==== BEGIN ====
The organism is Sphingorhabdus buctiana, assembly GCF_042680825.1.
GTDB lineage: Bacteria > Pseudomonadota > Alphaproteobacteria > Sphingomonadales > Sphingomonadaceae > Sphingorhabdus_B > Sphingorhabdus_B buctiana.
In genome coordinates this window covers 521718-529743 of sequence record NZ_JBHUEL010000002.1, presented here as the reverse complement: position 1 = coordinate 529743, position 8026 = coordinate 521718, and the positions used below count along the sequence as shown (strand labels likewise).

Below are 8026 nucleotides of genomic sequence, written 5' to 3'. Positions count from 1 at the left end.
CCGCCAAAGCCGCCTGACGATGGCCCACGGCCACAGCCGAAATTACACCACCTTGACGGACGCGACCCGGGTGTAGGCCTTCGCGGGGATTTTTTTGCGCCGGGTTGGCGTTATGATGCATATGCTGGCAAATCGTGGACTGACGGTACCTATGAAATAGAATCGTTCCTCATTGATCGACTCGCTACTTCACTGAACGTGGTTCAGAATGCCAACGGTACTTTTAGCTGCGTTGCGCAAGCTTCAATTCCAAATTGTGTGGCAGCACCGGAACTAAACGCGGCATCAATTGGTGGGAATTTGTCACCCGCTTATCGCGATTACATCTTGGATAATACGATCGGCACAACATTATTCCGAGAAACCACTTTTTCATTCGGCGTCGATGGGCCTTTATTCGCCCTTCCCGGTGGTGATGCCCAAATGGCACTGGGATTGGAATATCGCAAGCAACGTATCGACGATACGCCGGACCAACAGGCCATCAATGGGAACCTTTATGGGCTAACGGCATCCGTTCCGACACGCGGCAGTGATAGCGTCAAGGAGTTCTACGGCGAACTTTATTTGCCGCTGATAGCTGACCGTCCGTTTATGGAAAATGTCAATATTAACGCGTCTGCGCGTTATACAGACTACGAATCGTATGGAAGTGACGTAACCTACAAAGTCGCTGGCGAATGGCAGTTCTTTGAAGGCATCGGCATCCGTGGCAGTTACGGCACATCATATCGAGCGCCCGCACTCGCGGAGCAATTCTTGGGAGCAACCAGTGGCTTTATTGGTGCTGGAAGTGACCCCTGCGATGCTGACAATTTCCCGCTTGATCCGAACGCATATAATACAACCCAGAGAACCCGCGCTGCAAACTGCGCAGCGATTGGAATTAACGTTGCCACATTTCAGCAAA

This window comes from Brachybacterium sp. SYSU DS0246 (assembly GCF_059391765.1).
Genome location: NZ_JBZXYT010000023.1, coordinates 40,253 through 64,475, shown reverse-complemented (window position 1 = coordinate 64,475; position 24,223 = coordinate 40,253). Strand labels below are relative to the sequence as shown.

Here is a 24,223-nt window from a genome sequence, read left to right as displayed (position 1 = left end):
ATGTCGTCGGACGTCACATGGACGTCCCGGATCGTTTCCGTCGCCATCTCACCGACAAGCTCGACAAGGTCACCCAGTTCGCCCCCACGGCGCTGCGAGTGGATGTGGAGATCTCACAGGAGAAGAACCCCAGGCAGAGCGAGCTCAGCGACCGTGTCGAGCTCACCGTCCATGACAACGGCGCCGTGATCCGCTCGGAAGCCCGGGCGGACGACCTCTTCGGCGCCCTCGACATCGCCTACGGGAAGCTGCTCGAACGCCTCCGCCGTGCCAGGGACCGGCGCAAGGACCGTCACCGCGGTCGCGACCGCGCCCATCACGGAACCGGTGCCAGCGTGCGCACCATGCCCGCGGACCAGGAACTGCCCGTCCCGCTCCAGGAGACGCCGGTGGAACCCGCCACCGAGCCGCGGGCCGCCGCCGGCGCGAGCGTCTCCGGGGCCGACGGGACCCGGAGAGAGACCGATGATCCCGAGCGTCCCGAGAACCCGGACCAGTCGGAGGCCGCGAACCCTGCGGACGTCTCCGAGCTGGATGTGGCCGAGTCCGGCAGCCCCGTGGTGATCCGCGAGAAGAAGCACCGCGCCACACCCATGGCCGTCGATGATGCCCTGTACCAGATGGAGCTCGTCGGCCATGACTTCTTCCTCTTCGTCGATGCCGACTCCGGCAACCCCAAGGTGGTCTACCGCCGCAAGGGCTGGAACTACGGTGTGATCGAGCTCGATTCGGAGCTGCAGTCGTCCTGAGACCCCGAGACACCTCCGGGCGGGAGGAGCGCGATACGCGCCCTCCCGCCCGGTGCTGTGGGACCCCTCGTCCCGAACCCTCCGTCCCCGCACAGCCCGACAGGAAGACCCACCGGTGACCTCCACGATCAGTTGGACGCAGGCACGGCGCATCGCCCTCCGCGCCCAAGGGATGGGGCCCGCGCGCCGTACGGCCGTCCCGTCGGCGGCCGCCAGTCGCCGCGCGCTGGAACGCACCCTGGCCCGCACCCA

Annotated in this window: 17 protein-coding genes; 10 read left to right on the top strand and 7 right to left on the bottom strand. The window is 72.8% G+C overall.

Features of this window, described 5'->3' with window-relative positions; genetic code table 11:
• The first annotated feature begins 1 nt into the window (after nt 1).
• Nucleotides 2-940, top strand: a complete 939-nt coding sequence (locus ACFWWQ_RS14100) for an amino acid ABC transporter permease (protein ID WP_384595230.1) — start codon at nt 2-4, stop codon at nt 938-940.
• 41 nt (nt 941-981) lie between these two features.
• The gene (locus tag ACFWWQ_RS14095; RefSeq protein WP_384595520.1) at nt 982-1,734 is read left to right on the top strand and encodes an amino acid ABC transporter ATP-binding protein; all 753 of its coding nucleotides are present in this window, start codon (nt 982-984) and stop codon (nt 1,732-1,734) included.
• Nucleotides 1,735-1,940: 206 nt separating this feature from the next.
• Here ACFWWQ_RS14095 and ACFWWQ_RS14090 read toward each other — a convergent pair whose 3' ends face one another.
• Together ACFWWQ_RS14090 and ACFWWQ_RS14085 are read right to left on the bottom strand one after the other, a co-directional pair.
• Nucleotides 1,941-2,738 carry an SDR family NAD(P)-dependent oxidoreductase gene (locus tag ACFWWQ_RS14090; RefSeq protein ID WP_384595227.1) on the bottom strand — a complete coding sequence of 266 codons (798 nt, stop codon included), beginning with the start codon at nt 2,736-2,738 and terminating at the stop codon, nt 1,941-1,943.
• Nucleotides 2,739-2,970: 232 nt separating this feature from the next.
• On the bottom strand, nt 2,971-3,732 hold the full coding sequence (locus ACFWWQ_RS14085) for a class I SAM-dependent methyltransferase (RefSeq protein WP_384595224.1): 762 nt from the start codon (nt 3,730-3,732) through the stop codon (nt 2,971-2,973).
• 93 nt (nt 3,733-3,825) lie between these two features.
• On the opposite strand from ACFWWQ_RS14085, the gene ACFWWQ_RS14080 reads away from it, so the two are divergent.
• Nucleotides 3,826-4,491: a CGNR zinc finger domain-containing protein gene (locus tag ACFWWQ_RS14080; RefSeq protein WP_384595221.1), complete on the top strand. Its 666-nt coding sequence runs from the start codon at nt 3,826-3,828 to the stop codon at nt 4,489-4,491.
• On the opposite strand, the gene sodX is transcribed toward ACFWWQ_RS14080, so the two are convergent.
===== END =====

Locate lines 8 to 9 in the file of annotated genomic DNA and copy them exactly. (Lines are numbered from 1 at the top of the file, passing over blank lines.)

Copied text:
Here is a 24,223-nt window from a genome sequence, read left to right as displayed (position 1 = left end):
ATGTCGTCGGACGTCACATGGACGTCCCGGATCGTTTCCGTCGCCATCTCACCGACAAGCTCGACAAGGTCACCCAGTTCGCCCCCACGGCGCTGCGAGTGGATGTGGAGATCTCACAGGAGAAGAACCCCAGGCAGAGCGAGCTCAGCGACCGTGTCGAGCTCACCGTCCATGACAACGGCGCCGTGATCCGCTCGGAAGCCCGGGCGGACGACCTCTTCGGCGCCCTCGACATCGCCTACGGGAAGCTGCTCGAACGCCTCCGCCGTGCCAGGGACCGGCGCAAGGACCGTCACCGCGGTCGCGACCGCGCCCATCACGGAACCGGTGCCAGCGTGCGCACCATGCCCGCGGACCAGGAACTGCCCGTCCCGCTCCAGGAGACGCCGGTGGAACCCGCCACCGAGCCGCGGGCCGCCGCCGGCGCGAGCGTCTCCGGGGCCGACGGGACCCGGAGAGAGACCGATGATCCCGAGCGTCCCGAGAACCCGGACCAGTCGGAGGCCGCGAACCCTGCGGACGTCTCCGAGCTGGATGTGGCCGAGTCCGGCAGCCCCGTGGTGATCCGCGAGAAGAAGCACCGCGCCACACCCATGGCCGTCGATGATGCCCTGTACCAGATGGAGCTCGTCGGCCATGACTTCTTCCTCTTCGTCGATGCCGACTCCGGCAACCCCAAGGTGGTCTACCGCCGCAAGGGCTGGAACTACGGTGTGATCGAGCTCGATTCGGAGCTGCAGTCGTCCTGAGACCCCGAGACACCTCCGGGCGGGAGGAGCGCGATACGCGCCCTCCCGCCCGGTGCTGTGGGACCCCTCGTCCCGAACCCTCCGTCCCCGCACAGCCCGACAGGAAGACCCACCGGTGACCTCCACGATCAGTTGGACGCAGGCACGGCGCATCGCCCTCCGCGCCCAAGGGATGGGGCCCGCGCGCCGTACGGCCGTCCCGTCGGCGGCCGCCAGTCGCCGCGCGCTGGAACGCACCCTGGCCCGCACCCA